ACCC uncovers alleged price fixing cartel on forklift gas

The consumer watchdog has launched proceedings in Sydney’s Federal Court against Renegade Gas and Speed-E-Gas, claiming that the companies operated an anti-competitive cartel.

The Australian Competition and Consumer Commission alleges that Renegade Gas, which trades as SupaGas NSW, and Speed-E-Gas, a subsidiary of Origin Energy, were involved in price fixing for the liquid petroleum gas which is used to power forklifts.

The watchdog claims that in the Sydney basin (which takes in greater Sydney, Wollongong and Newcastle) between 2006 and 2011 Renegade Gas and Speed-E-Gas agreed they would not approach each other’s customers and would not offer to supply forklift gas to each other’s customers.

The ACCC says the businesses agreed to only offer to supply forklift gas to each other’s customers at a price that they knew was not likely to induce the customer to change suppliers.

The ACCC says this behaviour may have resulted in Renegade Gas and Speed-E-Gas’s customers not being able to obtain a more competitive price from the other supplier and paying a higher price than they may otherwise had to pay.

It says these higher costs may have been passed on to consumers through higher prices that consumers pay for goods supplied by these businesses.

The ACCC is seeking declarations, injunctions, pecuniary penalties and costs against Renegade Gas and Speed-E-Gas along with the implementation of a trade practices compliance program by Renegade Gas.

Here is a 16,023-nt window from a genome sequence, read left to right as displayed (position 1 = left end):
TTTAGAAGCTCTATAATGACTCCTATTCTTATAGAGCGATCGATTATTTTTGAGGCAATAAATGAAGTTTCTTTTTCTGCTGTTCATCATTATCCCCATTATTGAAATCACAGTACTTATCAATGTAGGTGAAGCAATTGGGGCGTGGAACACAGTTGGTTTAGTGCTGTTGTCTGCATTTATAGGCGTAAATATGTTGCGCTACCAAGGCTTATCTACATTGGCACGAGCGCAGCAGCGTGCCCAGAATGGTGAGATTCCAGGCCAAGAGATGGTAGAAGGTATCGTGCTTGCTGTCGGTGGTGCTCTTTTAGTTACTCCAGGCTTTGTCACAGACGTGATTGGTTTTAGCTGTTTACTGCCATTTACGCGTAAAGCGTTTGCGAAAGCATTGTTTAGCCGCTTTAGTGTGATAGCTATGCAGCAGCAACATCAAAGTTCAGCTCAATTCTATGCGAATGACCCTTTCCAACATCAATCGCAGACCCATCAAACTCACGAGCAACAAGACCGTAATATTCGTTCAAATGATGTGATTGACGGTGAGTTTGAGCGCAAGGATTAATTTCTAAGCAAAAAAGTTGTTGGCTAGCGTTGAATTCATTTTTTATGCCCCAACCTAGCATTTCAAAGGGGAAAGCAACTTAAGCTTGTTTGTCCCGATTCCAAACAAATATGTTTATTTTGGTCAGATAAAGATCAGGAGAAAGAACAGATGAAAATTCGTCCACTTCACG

It is also seeking declarations, injunctions, banning orders, pecuniary penalties and costs against the former senior executives of both businesses.

SmartCompany contacted Renegade Gas but no comment was available prior to publication.

The prosecutions send out a signal to the marketplace that the ACCC is cracking down on cartel behaviour by smaller businesses as well as the larger business cartels the ACCC has previously focused on.

Speed-E-Gas has a turnover of around $10 million a year, with profits of around $1 million a year.

A spokesperson for Origin told SmartCompany that the energy giant acquired Speed-E-Gas in 2006.

“The allegations relate to behaviour said to have existed prior to Origin acquiring Speed-E-Gas,” the spokesperson said.

“Once Origin became aware of the allegations it commenced an internal investigation of the Speed-E-Gas subsidiary during which time two of its employees were stood down and new management appointed.”

The spokesperson said Origin will continue to work with the ACCC in relation to the watchdog’s claims.

A directions hearing is listed for the Federal Court in Sydney on September 20, 2012.

This article first appeared at SmartCompany.

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